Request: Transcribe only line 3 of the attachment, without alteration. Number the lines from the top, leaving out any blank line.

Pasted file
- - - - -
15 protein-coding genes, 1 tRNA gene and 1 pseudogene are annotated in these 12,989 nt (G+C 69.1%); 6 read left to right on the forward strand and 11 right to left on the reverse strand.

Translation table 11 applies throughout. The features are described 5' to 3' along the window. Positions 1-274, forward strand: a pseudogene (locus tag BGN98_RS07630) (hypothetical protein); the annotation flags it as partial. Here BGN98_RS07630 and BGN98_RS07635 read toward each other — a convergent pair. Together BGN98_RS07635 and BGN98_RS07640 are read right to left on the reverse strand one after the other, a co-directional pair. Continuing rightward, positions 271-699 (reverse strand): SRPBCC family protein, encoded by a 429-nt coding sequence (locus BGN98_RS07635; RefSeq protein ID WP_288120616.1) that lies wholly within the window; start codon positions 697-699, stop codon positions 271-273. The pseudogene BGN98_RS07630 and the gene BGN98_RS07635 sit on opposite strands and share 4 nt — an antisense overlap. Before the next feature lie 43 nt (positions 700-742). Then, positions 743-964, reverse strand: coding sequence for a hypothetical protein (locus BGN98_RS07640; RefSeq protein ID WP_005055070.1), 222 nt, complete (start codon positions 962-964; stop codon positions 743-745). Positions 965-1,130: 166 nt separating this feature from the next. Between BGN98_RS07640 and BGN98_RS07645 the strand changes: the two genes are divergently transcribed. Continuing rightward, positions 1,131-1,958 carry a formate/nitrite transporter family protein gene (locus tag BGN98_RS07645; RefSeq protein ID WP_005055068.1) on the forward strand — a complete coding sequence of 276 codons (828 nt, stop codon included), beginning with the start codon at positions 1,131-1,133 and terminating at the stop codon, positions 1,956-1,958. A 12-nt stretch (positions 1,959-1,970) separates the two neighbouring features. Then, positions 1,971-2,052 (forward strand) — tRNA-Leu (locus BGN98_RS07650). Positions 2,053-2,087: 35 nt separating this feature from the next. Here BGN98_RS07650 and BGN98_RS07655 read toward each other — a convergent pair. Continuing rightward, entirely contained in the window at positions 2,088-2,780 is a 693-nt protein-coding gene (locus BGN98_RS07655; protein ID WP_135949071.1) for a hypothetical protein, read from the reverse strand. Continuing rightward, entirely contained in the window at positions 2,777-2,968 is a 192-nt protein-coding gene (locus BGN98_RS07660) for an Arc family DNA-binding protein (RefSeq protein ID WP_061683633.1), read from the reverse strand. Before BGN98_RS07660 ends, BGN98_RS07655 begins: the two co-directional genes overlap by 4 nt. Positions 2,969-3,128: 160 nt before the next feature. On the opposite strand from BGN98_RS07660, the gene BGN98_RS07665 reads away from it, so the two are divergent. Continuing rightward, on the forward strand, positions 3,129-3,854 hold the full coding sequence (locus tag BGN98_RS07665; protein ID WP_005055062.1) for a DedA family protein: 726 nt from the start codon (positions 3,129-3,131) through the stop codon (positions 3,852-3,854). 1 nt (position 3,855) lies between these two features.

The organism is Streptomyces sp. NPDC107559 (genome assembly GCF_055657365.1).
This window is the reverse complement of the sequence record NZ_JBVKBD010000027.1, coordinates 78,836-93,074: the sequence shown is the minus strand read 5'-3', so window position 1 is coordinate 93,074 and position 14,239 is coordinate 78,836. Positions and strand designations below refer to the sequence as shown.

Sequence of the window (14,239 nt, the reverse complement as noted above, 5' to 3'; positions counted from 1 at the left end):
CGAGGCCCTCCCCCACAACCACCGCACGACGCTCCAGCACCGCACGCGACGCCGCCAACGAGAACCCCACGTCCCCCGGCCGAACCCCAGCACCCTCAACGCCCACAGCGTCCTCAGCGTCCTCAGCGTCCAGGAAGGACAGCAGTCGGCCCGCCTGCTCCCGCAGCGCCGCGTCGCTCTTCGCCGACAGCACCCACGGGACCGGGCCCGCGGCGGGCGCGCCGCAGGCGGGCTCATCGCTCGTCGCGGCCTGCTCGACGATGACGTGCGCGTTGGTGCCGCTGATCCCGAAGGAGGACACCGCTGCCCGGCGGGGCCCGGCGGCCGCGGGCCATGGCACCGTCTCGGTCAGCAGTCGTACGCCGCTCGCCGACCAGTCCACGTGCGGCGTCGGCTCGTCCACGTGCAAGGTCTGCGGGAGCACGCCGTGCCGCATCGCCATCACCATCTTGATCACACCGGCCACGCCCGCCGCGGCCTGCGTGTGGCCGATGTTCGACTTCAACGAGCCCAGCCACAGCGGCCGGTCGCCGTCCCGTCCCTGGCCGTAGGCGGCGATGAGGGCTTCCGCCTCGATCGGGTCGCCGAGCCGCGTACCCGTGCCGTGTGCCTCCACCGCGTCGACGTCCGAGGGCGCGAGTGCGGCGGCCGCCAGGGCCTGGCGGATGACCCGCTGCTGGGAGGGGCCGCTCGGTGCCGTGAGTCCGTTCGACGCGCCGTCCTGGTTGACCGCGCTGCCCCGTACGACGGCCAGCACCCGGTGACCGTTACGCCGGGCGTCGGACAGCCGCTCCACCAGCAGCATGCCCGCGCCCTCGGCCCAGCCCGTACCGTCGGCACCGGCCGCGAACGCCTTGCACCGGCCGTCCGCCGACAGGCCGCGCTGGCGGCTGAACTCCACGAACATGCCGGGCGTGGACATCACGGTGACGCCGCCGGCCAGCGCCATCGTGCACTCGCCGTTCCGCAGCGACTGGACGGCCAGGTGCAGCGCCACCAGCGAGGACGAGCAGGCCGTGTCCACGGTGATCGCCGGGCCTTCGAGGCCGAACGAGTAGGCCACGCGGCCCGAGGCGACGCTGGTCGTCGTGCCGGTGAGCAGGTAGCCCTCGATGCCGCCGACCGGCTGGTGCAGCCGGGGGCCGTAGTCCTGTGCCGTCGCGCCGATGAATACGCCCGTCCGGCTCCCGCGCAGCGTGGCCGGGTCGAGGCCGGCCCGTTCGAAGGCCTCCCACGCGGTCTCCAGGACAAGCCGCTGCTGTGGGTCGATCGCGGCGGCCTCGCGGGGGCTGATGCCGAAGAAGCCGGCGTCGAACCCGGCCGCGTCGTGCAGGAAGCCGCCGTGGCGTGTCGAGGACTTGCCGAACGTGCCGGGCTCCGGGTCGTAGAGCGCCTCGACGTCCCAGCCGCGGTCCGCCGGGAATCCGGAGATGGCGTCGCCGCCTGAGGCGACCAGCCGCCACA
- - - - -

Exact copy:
The organism is Streptomyces sp. NPDC107559 (genome assembly GCF_055657365.1).